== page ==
Graefes Arch Clin Exp Ophthalmol. 2022 Jun 10. doi: 10.1007/s00417-022-05721-7. Online ahead of print.
PURPOSE: Aim of this study was to evaluate the frequencies, trends, and antibiotic resistance of bacteria collected from ocular surface or contact lens material in a German tertiary referral center from 2009 to 2019.
METHODS: Microbiological data from 2009 to 2019 was analyzed. Culture-dependent microbial identification and analysis of antibiotic sensitivity was completed by the Institute of Microbiology. Statistical analysis of age- and sex-specific differences as well as changes in the microbial spectrum and resistance over the study period was performed with GraphPad Prism 9.0 applying nonparametric tests (level of significance: p ≦ 0.05).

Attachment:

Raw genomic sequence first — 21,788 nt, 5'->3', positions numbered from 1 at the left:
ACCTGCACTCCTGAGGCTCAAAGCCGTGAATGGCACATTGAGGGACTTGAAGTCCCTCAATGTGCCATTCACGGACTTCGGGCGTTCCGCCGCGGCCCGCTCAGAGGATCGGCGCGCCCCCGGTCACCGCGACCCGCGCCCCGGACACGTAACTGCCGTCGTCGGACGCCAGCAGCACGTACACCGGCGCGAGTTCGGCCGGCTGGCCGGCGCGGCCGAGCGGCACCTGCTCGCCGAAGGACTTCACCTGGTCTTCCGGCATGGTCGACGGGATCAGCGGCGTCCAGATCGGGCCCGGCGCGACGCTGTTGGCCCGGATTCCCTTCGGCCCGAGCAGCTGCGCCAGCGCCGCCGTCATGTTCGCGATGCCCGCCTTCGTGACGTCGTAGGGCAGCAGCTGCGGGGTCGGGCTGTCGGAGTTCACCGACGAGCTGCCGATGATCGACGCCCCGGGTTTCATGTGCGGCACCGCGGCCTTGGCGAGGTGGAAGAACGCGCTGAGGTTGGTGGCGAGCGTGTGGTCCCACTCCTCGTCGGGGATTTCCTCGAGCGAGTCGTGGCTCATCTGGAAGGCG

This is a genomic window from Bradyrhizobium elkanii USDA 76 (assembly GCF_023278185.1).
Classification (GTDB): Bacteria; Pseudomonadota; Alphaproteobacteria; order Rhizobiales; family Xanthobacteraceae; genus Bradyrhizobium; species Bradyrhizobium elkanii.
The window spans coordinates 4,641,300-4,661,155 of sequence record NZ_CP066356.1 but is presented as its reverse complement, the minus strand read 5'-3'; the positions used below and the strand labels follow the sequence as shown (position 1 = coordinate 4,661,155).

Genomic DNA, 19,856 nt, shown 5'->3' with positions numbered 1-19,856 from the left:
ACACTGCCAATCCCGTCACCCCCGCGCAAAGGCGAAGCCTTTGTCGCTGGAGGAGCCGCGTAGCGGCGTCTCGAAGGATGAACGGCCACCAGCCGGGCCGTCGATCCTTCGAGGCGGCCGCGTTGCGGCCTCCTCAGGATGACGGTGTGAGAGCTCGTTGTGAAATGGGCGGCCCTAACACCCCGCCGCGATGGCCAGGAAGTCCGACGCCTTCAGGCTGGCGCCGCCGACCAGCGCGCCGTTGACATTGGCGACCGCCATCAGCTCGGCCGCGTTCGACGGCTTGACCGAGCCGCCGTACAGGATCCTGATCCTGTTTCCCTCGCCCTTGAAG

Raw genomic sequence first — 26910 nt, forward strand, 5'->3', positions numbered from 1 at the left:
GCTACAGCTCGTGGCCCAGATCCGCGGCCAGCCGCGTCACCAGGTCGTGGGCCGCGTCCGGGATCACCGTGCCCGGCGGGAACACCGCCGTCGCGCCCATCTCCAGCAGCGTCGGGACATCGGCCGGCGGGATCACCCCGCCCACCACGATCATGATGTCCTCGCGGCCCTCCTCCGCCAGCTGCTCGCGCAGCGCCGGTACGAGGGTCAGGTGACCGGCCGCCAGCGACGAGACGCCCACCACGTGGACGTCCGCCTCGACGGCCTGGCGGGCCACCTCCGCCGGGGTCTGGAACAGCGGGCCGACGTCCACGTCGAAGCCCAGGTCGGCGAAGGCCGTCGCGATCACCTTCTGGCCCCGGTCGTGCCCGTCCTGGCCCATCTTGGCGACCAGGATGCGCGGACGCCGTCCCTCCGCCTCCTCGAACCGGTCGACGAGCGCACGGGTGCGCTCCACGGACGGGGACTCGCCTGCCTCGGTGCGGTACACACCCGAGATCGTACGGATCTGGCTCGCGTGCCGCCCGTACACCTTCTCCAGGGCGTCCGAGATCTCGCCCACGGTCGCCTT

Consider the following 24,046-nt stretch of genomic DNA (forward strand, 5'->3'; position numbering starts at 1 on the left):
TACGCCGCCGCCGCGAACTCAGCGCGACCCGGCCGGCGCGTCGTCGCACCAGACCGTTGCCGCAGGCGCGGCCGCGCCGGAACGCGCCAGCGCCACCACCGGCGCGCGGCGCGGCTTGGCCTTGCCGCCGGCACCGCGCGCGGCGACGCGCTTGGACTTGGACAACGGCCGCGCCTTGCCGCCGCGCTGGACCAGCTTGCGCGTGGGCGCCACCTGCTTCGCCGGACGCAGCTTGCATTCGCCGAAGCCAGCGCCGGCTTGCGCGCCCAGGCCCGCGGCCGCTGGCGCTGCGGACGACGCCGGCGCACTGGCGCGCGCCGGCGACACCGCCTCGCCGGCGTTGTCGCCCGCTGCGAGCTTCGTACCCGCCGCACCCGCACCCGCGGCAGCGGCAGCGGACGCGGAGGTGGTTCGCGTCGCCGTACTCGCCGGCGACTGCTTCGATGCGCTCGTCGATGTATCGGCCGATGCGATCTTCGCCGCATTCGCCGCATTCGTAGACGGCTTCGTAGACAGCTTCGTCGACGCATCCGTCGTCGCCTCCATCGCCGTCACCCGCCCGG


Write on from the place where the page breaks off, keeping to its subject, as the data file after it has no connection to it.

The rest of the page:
RESULTS: A total of 6361 specimens were analyzed. Positivity rate was 18.6%. Sixty-three percent (n = 680) of the bacterial isolates were derived from ocular surface and 37% (n = 399) from contact lens material. The ratio of gram-negative bacteria was significantly higher in contact lens material. Multiresistant bacteria showed a significant increase with patient age (p < 0.0001). An overall increase in resistance to levofloxacin (p = 0.0239) was detected. Only 2.4% and 3.1% isolates were resistant to a combination of moxifloxacin and gentamicin, respectively, levofloxacin and gentamicin.
CONCLUSIONS: The reported bacterial spectrum is similar to comparable centers. Our data show that it should not be assumed that the newest classes of antibiotics have the best efficacy or lowest resistance levels. In suspected bacterial conjunctivitis, we propose using gentamicin as first-line therapy. In therapy refractive cases and in involvement of the cornea, we recommend a combination of gentamicin and ofloxacin or moxifloxacin. Overall, the evaluated organisms showed good sensitivity to the regularly used antibiotics.